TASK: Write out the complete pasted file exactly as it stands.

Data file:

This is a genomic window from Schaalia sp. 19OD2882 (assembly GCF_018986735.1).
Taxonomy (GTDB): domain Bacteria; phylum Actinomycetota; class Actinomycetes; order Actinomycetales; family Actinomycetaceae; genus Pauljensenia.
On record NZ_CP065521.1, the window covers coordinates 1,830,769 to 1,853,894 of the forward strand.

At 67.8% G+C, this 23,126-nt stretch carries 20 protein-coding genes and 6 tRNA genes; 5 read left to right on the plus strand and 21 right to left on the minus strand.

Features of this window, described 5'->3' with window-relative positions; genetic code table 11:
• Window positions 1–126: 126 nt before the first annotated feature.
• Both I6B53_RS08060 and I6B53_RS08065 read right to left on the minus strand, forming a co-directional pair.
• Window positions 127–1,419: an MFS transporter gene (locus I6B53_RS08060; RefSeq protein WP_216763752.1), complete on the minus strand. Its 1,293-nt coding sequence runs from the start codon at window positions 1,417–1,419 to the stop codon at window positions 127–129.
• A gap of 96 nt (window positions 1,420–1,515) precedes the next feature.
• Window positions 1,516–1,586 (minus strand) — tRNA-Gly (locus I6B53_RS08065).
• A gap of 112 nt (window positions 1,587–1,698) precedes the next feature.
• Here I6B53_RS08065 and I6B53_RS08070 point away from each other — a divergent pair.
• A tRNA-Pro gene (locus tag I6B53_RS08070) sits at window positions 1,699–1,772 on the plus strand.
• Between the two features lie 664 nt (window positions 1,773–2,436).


This is a genomic window from Schaalia sp. 19OD2882 (assembly GCF_018986735.1).
Taxonomy (GTDB): domain Bacteria; phylum Actinomycetota; class Actinomycetes; order Actinomycetales; family Actinomycetaceae; genus Pauljensenia.
On record NZ_CP065521.1, the window covers coordinates 1,830,769 to 1,853,894 of the forward strand.

At 67.8% G+C, this 23,126-nt stretch carries 20 protein-coding genes and 6 tRNA genes; 5 read left to right on the plus strand and 21 right to left on the minus strand.

Features of this window, described 5'->3' with window-relative positions; genetic code table 11:
• Window positions 1–126: 126 nt before the first annotated feature.
• Both I6B53_RS08060 and I6B53_RS08065 read right to left on the minus strand, forming a co-directional pair.
• Window positions 127–1,419: an MFS transporter gene (locus I6B53_RS08060; RefSeq protein WP_216763752.1), complete on the minus strand. Its 1,293-nt coding sequence runs from the start codon at window positions 1,417–1,419 to the stop codon at window positions 127–129.
• A gap of 96 nt (window positions 1,420–1,515) precedes the next feature.
• Window positions 1,516–1,586 (minus strand) — tRNA-Gly (locus I6B53_RS08065).
• A gap of 112 nt (window positions 1,587–1,698) precedes the next feature.
• Here I6B53_RS08065 and I6B53_RS08070 point away from each other — a divergent pair.
• A tRNA-Pro gene (locus tag I6B53_RS08070) sits at window positions 1,699–1,772 on the plus strand.
• Between the two features lie 664 nt (window positions 1,773–2,436).